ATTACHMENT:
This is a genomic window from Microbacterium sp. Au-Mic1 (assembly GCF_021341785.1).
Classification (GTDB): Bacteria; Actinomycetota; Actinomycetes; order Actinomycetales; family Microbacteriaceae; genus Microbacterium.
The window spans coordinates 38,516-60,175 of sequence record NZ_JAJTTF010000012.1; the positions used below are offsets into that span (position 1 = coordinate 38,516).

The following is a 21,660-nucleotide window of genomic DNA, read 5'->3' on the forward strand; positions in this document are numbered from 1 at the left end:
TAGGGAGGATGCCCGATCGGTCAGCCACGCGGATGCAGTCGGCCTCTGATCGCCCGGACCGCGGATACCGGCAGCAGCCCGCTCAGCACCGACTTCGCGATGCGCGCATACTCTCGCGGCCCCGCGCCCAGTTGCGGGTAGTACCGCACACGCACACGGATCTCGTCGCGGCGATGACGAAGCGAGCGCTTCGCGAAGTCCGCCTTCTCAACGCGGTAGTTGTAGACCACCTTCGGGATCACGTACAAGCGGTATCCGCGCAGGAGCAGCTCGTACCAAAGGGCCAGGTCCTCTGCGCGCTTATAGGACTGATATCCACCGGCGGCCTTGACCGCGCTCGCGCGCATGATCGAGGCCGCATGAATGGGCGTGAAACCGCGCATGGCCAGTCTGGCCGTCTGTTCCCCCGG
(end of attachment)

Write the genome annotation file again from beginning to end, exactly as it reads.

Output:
This is a genomic window from Microbacterium sp. Au-Mic1 (assembly GCF_021341785.1).
Classification (GTDB): Bacteria; Actinomycetota; Actinomycetes; order Actinomycetales; family Microbacteriaceae; genus Microbacterium.
The window spans coordinates 38,516-60,175 of sequence record NZ_JAJTTF010000012.1; the positions used below are offsets into that span (position 1 = coordinate 38,516).

The following is a 21,660-nucleotide window of genomic DNA, read 5'->3' on the forward strand; positions in this document are numbered from 1 at the left end:
TAGGGAGGATGCCCGATCGGTCAGCCACGCGGATGCAGTCGGCCTCTGATCGCCCGGACCGCGGATACCGGCAGCAGCCCGCTCAGCACCGACTTCGCGATGCGCGCATACTCTCGCGGCCCCGCGCCCAGTTGCGGGTAGTACCGCACACGCACACGGATCTCGTCGCGGCGATGACGAAGCGAGCGCTTCGCGAAGTCCGCCTTCTCAACGCGGTAGTTGTAGACCACCTTCGGGATCACGTACAAGCGGTATCCGCGCAGGAGCAGCTCGTACCAAAGGGCCAGGTCCTCTGCGCGCTTATAGGACTGATATCCACCGGCGGCCTTGACCGCGCTCGCGCGCATGATCGAGGCCGCATGAATGGGCGTGAAACCGCGCATGGCCAGTCTGGCCGTCTGTTCCCCCGG